If the writer of a spec script has an agent, the agent will identify a number of prospective buyers who may range from small independent producers to executives working in the major studios, and attempt to build up "heat" under the script. The script may be sent out simultaneously to all the prospective buyers in the hope of attracting a bidding war.[2]

If the script sells, the writer may receive a payment of anything from a few tens of thousands of dollars to several million. The script may then be developed even further until it is "greenlit" - meaning it goes into production. If not, the script is sometimes dead in the water because it is now in the databases of the studios and development executives, and has been marked as having been "passed" on. There is the chance, however, a film that has not been greenlit could make The Black List - "a list of the ten best unproduced specs."[2]

If a spec script is not picked up, but the writing is good, the screenwriter may be offered a writing assignment.[2] This could be a "development deal" – where a studio or producer asks a screenwriter to write another original script or adapt an idea or book into a screenplay.[4]

Outside of the traditional route of finding an agent, there are a number of competitions that a screenwriter can enter, such as the Nicholl Fellowship or Final Draft's Big Break Contest, among others. Another way a screenwriter could attract a producer is by paying a small fee and posting their screenplay on an "online posting." When using this service, a screenwriter posts their screenplay and after receiving feedback, if the screenplay is good, it will be posted to the service's main web site.[4]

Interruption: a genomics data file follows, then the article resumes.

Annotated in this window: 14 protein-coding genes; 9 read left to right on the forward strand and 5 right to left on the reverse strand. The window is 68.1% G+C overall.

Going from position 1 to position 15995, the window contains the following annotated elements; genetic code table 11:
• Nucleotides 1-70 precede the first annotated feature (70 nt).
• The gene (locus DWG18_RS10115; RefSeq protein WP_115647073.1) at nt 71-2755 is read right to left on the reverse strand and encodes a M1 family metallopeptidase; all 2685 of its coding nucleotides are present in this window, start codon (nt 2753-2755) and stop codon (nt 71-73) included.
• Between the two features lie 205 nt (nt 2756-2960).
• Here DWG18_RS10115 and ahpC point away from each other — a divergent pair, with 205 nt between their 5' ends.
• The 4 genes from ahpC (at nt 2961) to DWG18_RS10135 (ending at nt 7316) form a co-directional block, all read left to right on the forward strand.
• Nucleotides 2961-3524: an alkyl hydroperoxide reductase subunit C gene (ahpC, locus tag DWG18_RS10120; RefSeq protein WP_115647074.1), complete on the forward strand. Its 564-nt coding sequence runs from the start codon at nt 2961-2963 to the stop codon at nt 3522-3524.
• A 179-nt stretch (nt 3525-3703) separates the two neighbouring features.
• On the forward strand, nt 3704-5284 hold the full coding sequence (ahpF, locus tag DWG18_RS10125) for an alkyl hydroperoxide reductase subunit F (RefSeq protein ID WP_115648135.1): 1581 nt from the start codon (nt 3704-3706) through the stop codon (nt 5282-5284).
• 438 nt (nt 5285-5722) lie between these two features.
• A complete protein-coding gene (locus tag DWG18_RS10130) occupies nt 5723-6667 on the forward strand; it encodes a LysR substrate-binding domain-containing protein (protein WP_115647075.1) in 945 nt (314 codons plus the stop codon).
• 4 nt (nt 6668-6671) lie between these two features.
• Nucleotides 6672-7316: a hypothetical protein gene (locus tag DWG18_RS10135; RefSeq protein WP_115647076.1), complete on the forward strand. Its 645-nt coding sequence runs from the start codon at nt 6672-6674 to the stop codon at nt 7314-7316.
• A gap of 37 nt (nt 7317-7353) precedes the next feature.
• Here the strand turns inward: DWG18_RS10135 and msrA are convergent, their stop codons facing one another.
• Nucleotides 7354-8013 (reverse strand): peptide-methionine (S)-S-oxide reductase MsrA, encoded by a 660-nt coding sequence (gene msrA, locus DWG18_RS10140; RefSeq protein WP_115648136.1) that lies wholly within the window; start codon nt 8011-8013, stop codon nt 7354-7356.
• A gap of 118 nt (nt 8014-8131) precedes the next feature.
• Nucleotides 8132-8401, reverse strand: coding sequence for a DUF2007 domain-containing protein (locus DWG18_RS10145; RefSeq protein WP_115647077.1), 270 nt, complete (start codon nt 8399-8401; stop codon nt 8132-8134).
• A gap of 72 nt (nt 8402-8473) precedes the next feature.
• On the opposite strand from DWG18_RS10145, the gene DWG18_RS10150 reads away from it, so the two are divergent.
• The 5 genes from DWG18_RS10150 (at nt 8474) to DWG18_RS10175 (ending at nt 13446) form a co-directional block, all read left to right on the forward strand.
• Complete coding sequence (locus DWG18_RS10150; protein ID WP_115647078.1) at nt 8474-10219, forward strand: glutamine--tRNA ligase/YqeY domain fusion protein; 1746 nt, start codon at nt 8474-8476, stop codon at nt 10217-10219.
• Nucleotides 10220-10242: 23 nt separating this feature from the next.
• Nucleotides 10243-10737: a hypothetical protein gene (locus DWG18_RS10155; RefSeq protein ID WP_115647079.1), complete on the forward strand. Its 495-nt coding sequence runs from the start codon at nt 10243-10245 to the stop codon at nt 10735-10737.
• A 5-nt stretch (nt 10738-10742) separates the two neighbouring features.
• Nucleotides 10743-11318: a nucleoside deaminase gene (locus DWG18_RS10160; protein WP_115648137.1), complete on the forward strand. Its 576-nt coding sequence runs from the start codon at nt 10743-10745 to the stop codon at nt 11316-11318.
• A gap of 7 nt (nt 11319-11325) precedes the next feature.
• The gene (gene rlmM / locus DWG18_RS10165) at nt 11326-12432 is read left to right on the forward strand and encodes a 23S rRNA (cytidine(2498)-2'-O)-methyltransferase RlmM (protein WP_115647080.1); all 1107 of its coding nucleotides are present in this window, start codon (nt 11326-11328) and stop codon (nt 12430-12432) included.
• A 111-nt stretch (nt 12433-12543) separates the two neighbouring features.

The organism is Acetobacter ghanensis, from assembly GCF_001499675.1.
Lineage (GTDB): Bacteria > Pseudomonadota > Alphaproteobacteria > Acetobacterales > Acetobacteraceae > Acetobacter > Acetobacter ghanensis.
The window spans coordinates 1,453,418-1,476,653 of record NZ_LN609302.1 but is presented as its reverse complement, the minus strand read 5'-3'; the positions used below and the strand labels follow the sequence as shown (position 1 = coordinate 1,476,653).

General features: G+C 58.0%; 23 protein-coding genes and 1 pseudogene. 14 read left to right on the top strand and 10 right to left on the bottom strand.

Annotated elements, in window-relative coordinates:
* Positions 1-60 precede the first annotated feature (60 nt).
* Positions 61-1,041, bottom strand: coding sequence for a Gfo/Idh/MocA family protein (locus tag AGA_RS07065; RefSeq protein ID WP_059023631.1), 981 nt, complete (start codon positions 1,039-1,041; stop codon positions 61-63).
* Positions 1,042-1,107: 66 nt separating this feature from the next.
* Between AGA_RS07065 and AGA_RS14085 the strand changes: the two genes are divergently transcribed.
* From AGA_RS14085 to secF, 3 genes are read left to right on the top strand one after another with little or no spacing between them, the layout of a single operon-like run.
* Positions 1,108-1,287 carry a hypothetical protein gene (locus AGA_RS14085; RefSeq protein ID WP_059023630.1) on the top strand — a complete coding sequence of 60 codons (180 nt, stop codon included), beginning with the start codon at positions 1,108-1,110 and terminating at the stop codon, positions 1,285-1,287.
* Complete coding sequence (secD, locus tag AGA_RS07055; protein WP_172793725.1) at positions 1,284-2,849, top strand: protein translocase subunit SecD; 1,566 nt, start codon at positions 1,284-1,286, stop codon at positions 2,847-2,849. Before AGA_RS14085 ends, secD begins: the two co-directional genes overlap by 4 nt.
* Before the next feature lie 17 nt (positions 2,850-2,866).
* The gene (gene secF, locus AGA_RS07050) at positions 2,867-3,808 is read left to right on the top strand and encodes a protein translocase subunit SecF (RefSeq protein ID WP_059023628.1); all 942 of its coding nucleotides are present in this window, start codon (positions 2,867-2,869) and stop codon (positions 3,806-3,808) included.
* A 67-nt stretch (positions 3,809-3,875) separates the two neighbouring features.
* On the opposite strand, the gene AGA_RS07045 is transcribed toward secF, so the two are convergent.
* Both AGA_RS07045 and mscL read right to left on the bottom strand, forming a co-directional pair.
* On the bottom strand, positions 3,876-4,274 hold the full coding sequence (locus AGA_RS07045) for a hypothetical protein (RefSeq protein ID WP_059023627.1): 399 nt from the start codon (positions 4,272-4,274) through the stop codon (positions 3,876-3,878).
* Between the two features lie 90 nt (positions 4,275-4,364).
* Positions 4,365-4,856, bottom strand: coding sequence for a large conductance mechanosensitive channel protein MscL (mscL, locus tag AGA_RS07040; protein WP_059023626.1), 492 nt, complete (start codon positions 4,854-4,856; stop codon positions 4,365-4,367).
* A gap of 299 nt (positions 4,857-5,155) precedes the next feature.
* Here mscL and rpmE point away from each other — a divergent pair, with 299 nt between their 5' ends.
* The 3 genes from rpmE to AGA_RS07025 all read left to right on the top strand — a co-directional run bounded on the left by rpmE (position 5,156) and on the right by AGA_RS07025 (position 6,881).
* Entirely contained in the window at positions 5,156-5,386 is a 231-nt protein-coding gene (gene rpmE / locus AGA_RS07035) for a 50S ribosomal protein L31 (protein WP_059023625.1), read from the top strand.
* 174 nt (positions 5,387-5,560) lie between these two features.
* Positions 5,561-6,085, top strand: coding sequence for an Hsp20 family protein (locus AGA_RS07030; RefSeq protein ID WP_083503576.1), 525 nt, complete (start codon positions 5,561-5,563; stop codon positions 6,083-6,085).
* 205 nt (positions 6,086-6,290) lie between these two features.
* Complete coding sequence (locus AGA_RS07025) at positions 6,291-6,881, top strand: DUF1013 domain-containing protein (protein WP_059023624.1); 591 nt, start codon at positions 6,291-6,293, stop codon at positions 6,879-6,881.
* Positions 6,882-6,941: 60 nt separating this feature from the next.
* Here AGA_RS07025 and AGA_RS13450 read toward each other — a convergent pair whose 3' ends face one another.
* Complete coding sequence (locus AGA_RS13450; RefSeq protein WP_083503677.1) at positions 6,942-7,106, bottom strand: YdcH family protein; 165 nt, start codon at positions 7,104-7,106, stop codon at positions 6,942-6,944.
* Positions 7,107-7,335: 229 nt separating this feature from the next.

See also

References

  1. ^ a b c Heidenry, Margaret (March 2013). "When The Spec Script Was King". Vanity Fair.
  2. ^ a b c d Trottier, David R. (2014). The screenwriter's bible : a complete guide to writing, formatting, and selling your script (6th ed.). Silman-James Press. ISBN 9781935247104.
  3. ^ Brady, John (1981). The Craft of the Screenwriter. p. 204.
  4. ^ a b Field, Syd (2005). Screenplay : the foundations of screenwriting (Rev. ed.). Delta Trade Paperbacks. pp. 297–304. ISBN 9780385339032.
Aaron and Jordan Kandell

Aaron and Jordan Kandell (both born June 16, 1982) are identical twin American screenwriters and journalists. They were born and raised in Honolulu, Hawaii and studied film and creative writing at the University of Southern California. They have written numerous original feature film and television projects for Fox Animation, Disney Animation, Warner Brothers Pictures, 20th Century Fox, Legendary and Paramount Pictures. The Kandell brothers were on the 2013 Young and Hungry List and their screenplay The Golden Record was on the 2013 Black List. They also served as screenwriters on Disney Animation's Moana.The Kandells wrote the spec script that was turned into the film Adrift (2018), directed by Baltasar Kormákur and starring Shailene Woodley.